Chateau Clos Fourtet Purchases 3 Saint Emilion Chateaux

Matthieu Cuvelier, owner of the Saint Emilion Premier Cru Classé B Chateau Clos Fourtet (and also of Chateau Poujeaux in Moulis) has purchased 3 chateaux in Saint Emilion from the Reiffers family: Clos Saint-Martin, Chateau Les Grandes Murailles and Chateau Côte de Baleau.

Manager Sophie Fourcade (of the Reiffers family) told LARVF that the 3 chateaux were sold to Cuvelier as she was unable to buy out her siblings who wished to sell their shares.

She did not want to sell the chateaux to a pension fund, insurance company or to an unknown Chinese investor and therefore sought out a buyer closer to home who shared the same spirit of wine making and craftsmanship in order to ensure the 3 chateaux’s future. Sophie will continue to work at the 3 estates under the direction of Cuvelier.

Both Clos Saint Martin and Les Grandes Murailles are Saint Emilion Grand Cru Classé (and have maintained this rank since 1955 with each subsequent classification).

However one intriguing result from the recent 2012 Saint Emilion Classification was that Chateau Baleau (which was first classified Grand Cru Classé in 1955 but lost its status in 1969) came back into the spotlight from off the radar when it regained its Grand Cru Classé status under the new name of ‘Chateau Côte de Baleau’.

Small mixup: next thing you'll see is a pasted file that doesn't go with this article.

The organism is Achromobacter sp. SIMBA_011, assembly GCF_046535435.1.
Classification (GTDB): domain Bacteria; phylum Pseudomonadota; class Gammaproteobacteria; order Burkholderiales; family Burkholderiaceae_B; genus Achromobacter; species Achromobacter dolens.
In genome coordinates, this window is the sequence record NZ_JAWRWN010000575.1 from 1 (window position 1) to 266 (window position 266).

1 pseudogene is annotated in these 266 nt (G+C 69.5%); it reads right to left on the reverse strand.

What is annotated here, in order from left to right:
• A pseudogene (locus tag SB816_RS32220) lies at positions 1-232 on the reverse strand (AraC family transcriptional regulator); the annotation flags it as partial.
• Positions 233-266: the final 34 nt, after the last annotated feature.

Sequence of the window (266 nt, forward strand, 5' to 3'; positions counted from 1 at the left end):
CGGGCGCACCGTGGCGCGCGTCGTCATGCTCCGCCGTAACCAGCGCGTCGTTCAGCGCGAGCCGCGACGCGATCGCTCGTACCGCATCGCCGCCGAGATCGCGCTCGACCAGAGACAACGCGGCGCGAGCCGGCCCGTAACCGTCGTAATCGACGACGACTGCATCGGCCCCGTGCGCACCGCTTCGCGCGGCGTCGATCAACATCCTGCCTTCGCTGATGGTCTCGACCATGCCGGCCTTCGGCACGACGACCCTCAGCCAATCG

Both Côte de Baleau and Les Grandes Murailles have been in the Reiffers family since 1643 when King Louis XIV awarded them to a soldier in the family in recognition of his military exploits. Côte de Baleau lies in the north east part of Saint Emilion, less than one km from the medieval village and the estate’s vineyards cover 14.90 hectares.

Les Grandes Murailles extends over 2 hectares and is located at the foot of the ruins of the convent of the Dominicans at the old north gate of Saint Emilion. Clos Saint Martin is a tiny vineyard of 1.33 hectares whose origins lie in 1850 and is situated near the church of Saint Martin.

Clos Saint Martin and Les Grandes Murailles are closest to Clos Fourtet, which sits on the limestone plateau of Saint Martin just outside the entrance to the old town of Saint Emilion. Clos Fourtet itself has an ancient history and was once a Medieval military fort known as Camfourtet (Camp Fourtet) which defended Saint Emilion.

The present day chateau was built by Elie Rulleau in the mid 18th century. It is a beautiful manor house with some of the most extensive underground cellars in the region. The chateau was built over limestone quarries and caves which comprise the cellars. Some of the encircling walls of the original fort still exist today and Clos Fourtet is one of the few walled vineyards in the area.

Clos Fourtet’s vineyards span 19 hectares and there is some speculation that Clos Saint Martin and Les Grandes Murailles may be included in the wines of Clos Fourtet rather than be maintained individually.

Michel Rolland is the consultant oenologist at the 3 chateaux whereas Stéphane Derenoncourt is the consultant at Clos Fourtet. However, Sophie Fourcade maintains that Rolland will stay on at the three chateaux. It will be interesting to watch developments and – as always – I will keep you posted!

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